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What did 10 years of EVS mean for participants?



The schedule of the event was full and time was put to good use, which contributed to the successful results of the activities. However, there was also enough rest and free time which gave a chance for informal communication between participants and for experiencing the atmosphere of the city.
Informational activities concerning volunteers and the ones related to organizations were performed with dynamic methods such as working in small groups, brainstorming, short presentations, and this gave chance to each participant to be actively involved and to have an individual contribution.
There were also many activities dedicated to the intercultural exchange between participants from the 8 different countries. This created an open, friendly and stress-free environment and helped everyone feel the spirit of acceptance and solidarity, typical for the work in EVS.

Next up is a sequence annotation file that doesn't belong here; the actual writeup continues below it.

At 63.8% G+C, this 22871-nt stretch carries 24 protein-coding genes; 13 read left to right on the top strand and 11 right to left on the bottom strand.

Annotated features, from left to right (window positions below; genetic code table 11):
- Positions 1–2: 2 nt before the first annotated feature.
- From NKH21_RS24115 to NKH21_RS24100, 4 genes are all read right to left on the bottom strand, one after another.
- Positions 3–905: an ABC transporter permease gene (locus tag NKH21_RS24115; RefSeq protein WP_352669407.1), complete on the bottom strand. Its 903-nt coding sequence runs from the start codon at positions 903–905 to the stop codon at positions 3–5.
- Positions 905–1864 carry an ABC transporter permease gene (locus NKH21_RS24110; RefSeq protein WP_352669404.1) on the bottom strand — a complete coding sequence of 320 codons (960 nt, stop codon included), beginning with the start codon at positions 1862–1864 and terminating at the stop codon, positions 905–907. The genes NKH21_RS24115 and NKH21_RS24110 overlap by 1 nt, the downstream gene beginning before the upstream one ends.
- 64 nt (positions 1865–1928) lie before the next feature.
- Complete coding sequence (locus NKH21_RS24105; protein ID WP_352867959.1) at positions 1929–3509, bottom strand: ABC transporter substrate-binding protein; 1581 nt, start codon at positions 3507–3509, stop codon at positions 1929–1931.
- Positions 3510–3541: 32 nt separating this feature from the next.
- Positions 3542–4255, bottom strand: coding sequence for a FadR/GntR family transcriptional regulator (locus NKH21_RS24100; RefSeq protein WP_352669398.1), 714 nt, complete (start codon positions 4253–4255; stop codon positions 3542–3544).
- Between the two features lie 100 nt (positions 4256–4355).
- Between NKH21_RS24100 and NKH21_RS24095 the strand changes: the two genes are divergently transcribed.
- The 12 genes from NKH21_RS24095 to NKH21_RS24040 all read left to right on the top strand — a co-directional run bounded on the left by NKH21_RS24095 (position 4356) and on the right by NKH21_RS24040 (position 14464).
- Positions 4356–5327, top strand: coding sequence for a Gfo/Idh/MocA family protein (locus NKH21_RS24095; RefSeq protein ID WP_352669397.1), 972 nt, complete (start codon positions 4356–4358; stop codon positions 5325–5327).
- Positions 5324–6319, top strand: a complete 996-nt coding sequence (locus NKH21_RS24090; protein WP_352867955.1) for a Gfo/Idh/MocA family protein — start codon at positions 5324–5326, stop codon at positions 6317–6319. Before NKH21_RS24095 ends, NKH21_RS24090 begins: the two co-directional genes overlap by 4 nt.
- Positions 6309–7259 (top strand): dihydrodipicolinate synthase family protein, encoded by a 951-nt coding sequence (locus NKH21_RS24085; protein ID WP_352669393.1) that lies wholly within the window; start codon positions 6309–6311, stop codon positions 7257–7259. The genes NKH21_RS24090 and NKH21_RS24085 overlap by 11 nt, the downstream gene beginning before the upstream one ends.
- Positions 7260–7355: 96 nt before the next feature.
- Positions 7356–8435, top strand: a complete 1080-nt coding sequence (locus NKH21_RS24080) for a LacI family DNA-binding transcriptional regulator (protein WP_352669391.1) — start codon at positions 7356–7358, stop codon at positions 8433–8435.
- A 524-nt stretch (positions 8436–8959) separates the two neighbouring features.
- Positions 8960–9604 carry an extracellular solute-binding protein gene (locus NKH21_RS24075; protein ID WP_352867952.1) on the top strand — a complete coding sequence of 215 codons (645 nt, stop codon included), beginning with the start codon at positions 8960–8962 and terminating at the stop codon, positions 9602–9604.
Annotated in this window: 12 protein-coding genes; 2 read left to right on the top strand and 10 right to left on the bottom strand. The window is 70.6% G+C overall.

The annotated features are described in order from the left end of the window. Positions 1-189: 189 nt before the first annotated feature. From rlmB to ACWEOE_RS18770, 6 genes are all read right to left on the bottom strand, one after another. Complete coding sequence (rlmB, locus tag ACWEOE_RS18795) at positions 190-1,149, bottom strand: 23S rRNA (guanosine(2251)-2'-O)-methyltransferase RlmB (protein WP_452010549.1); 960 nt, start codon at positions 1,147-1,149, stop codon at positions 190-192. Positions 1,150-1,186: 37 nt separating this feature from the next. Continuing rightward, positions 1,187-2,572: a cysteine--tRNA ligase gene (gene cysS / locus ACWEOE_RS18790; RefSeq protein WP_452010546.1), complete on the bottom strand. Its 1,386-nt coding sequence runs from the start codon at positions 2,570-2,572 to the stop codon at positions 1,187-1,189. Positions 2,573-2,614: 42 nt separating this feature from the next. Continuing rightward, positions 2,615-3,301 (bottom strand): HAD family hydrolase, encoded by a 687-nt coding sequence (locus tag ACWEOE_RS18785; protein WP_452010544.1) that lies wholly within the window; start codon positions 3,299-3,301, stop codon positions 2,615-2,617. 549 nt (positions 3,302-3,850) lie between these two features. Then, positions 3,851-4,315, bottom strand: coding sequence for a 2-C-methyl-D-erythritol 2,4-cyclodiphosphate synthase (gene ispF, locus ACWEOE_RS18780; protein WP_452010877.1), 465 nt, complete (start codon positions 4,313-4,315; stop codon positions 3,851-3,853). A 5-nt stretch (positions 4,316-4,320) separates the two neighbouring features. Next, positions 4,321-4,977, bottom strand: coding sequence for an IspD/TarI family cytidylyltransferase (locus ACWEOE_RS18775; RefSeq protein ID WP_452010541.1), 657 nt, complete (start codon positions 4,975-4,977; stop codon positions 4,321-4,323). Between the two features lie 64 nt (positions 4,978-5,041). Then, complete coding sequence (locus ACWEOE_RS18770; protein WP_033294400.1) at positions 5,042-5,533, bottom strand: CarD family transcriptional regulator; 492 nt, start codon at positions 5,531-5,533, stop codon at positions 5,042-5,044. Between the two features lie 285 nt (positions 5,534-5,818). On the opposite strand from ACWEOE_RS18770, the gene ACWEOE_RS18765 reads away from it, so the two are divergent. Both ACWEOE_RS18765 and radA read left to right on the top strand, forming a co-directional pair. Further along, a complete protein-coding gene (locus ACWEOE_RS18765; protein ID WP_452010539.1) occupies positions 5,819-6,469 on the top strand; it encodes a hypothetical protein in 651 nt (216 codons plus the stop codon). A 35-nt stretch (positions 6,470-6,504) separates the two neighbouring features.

I Senni Hirvonen, participated the "10 Years EVS" seminar in Liege together with the youth worker of FFVI (the Finnish Federation of the Visually Impaired) and my friend Solja whom I met while doing my own EVS last summer. I'm a blind 23-year-old woman from Joensuu, Eastern Finland. I study special education at the university, and through a coincidence I ended up doing a short-term EVS (6 weeks) in Slovakia last summer. My task there was to organise activities for disabled young people and adults. Because of my EVS experience and my membership in the Finnish national youth activity group of the FFVI, I was asked to take part in this seminar. And I am very happy that I participated. Although I have been busy touring different events and camps of the visually impaired around Finland, this was my very first time to attend an international meeting of visually impaired people. Therefore, I did not know any other participant beforehand. It was amazing and (figuratively) eyes-opening to meet visually impaired people and representatives of VI organisations from other European countries. Although we worked hard during the week, the atmosphere was easy-going and relaxed, and it was easy to get familiar with others. I really hope that our network and friendships are going to last also in the future, providing a good basis to projects like this as well as unofficial meetings and gatherings that are, in my opinion, equally important.